My heart leapt when I spooked a quail out of a hedgerow; otherwise, there was only silence and solitude and pastures so green they seemed to vibrate. The rolling landscape looked like Wales, stretched out in a more generous geography.
I found the dolmen before I knew it: a curiosity in the center of a field, strewn about with small stones like a gaggle of offspring. It was a knock-kneed little tomb, its two supports leaning together but the flat capstone still firmly in place, level as a tabletop. All three megaliths were fuzzy with golden lichen, and radiated the morning's sun.
Less than 10 minutes later, I located the Dolmen de Galitorte alongside a secondary farm road. Like many of its mates, it sat on a sloping rise rather than atop a hill. The earth around it was the same shade of dark caramel as the cows grazing nearby. When I stuck my head inside — the dolmen was open at both ends, forming a perfect man-made cave — the sound of cowbells echoed off the granite in a convincing impression that I was hearing the distant past.
Throughout the day, my route wound like ribbon candy along the Aveyron, which I repeatedly crossed and recrossed. More recent constructions competed for my attention: fieldstone barns roofed in gills of gray slate that from a distance looked like shiny, braided leather. In pristine villages — Biounac, Buzeins, St.-Amans-de-Varès — I found no people, no incidental colors or signs or plantings, only textured stone, white shutters and pavilion roofs whose edges curled up ever so slightly in a stylish wink.
I had been cavalier about my dolmen-locating abilities. By day's end, I'd found 6 of the 11 tombs I sought; but anywhere else that number would be a bonanza. I found one embedded in a wall near St.-Amans-de-Varès; another freestanding tomb a few miles away, outside the village of Lugans, with its picture-book chateau; and three more clustered near one another off a windy farm track on the northern slope of the Aveyron valley near tiny Surguières.
The next day, I left Espalion and pursued my dolmen quest some 25 miles northwest in Conques, site of the magnificent Romanesque abbey of Ste.-Foy. In her posthumous book of 2000, "Little Saint," Hannah Green recounts a hike from Conques to a nearby village, Lunel, on which she passed a dolmen called La Peira-Levada, which in Occitan means the Raised Stone.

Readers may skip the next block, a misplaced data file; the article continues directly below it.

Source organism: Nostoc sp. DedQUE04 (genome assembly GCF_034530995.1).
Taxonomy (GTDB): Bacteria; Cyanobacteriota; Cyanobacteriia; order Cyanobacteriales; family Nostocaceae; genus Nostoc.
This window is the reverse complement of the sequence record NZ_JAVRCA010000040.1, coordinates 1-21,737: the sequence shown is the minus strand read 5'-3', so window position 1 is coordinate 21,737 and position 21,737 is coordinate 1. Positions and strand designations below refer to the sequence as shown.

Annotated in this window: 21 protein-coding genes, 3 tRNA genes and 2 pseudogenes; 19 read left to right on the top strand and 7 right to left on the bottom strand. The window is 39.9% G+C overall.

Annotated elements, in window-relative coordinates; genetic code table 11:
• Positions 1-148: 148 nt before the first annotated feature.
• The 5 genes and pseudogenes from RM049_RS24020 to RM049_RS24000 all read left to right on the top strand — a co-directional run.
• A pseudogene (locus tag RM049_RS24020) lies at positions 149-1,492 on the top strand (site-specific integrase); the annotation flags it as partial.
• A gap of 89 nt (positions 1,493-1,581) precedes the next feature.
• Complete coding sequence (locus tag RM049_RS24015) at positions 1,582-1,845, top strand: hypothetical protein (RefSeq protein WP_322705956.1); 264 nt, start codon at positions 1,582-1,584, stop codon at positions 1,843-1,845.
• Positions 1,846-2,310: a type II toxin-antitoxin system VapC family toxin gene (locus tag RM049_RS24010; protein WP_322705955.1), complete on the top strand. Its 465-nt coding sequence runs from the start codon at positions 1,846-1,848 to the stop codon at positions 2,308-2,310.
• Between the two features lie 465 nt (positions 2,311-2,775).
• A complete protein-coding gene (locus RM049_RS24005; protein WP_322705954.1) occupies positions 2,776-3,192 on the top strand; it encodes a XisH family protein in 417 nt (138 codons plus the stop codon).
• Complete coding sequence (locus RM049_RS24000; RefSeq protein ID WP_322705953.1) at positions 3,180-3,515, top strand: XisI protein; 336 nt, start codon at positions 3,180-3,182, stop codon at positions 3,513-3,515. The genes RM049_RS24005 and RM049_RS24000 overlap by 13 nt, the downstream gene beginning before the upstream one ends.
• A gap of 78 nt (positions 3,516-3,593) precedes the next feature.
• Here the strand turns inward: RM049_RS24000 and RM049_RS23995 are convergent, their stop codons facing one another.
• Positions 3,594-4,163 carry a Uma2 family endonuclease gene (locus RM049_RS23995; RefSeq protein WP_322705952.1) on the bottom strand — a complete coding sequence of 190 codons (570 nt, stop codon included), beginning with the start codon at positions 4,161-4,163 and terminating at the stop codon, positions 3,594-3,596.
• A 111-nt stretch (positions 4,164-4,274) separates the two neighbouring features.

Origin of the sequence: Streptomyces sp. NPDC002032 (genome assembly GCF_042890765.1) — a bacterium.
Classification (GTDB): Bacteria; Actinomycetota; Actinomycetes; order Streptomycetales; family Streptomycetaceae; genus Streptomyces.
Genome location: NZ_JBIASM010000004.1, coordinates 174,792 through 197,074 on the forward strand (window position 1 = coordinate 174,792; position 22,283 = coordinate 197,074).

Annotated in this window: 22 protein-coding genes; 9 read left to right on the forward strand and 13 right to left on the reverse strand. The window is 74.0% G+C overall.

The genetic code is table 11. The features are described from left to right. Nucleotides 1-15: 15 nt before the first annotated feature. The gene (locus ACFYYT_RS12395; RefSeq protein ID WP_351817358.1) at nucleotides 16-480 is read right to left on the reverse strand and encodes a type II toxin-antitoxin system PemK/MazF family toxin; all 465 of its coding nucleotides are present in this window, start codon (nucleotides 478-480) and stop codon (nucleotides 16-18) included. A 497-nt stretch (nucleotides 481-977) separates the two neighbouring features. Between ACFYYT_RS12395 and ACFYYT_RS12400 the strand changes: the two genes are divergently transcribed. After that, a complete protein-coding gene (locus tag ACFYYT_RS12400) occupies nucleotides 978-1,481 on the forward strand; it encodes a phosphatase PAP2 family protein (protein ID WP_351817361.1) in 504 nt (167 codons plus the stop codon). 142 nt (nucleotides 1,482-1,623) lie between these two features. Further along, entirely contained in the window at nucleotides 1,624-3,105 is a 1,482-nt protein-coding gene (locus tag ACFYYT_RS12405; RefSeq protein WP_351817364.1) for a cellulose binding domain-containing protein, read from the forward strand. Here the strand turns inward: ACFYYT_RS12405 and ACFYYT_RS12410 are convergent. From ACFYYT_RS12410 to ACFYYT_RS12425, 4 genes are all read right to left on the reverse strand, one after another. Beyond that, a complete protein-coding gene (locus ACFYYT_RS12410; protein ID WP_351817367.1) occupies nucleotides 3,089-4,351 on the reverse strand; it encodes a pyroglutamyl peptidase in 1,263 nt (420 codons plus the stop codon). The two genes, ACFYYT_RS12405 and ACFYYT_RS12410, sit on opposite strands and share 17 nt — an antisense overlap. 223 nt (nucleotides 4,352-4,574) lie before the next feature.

I found it easily, just off Route D46 between St.-Cyprien-sur-Dourdou and Lunel, on the left side of the road: a squat, sunken structure surrounded by a neat gravel drive, like a caged beast sleeping in a zoo. Bright yellow mustard fields offset its dark mauve capstone — 350 tons of granite — and flecks of quartz, mica and feldspar glinted in the sun.
Ms. Green says that there was once a ring of standing stones, or menhirs, nearby, but that they were long ago confiscated by farmers for service in stone walls. She adds that the Celts (inheritors of these stones, not their builders) believed that megaliths marked places where the living could converse with the dead, though for her, as for me, their "ancient secret sleeps in the sunbaked, rain-washed granite." I took my self-timed photo in the wind, and moved on.
From Conques, I headed about 35 miles northwest to the causses — the high, pale limestone plateaus of Quercy. I'd found a book, "Dolmens et Tumulus du Quercy," that provided wonderful information (in French), but annoyingly, maps like afterthoughts. Following one past Figeac, I overshot the town of Livernon, an accident that became a boon, as it led me eastbound on the D2, through the Causse de Gramat.